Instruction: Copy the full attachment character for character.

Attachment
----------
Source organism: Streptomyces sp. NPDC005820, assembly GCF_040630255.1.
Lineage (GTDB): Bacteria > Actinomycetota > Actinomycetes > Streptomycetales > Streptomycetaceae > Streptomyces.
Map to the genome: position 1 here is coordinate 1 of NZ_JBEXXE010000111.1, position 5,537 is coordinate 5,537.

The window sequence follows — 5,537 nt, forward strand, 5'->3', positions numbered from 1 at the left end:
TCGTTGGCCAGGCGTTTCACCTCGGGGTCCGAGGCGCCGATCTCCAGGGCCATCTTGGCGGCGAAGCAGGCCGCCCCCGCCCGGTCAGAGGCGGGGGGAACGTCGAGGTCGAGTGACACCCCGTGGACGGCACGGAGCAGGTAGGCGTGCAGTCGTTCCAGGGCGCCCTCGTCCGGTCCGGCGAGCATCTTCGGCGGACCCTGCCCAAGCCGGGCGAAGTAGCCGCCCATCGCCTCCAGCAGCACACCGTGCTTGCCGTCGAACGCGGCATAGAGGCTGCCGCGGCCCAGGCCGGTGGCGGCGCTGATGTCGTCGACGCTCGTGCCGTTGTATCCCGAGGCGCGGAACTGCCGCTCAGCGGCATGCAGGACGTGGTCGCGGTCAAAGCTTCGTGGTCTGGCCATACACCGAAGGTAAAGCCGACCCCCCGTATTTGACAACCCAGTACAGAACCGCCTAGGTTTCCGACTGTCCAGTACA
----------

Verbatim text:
Source organism: Streptomyces sp. NPDC005820, assembly GCF_040630255.1.
Lineage (GTDB): Bacteria > Actinomycetota > Actinomycetes > Streptomycetales > Streptomycetaceae > Streptomyces.
Map to the genome: position 1 here is coordinate 1 of NZ_JBEXXE010000111.1, position 5,537 is coordinate 5,537.

The window sequence follows — 5,537 nt, forward strand, 5'->3', positions numbered from 1 at the left end:
TCGTTGGCCAGGCGTTTCACCTCGGGGTCCGAGGCGCCGATCTCCAGGGCCATCTTGGCGGCGAAGCAGGCCGCCCCCGCCCGGTCAGAGGCGGGGGGAACGTCGAGGTCGAGTGACACCCCGTGGACGGCACGGAGCAGGTAGGCGTGCAGTCGTTCCAGGGCGCCCTCGTCCGGTCCGGCGAGCATCTTCGGCGGACCCTGCCCAAGCCGGGCGAAGTAGCCGCCCATCGCCTCCAGCAGCACACCGTGCTTGCCGTCGAACGCGGCATAGAGGCTGCCGCGGCCCAGGCCGGTGGCGGCGCTGATGTCGTCGACGCTCGTGCCGTTGTATCCCGAGGCGCGGAACTGCCGCTCAGCGGCATGCAGGACGTGGTCGCGGTCAAAGCTTCGTGGTCTGGCCATACACCGAAGGTAAAGCCGACCCCCCGTATTTGACAACCCAGTACAGAACCGCCTAGGTTTCCGACTGTCCAGTACA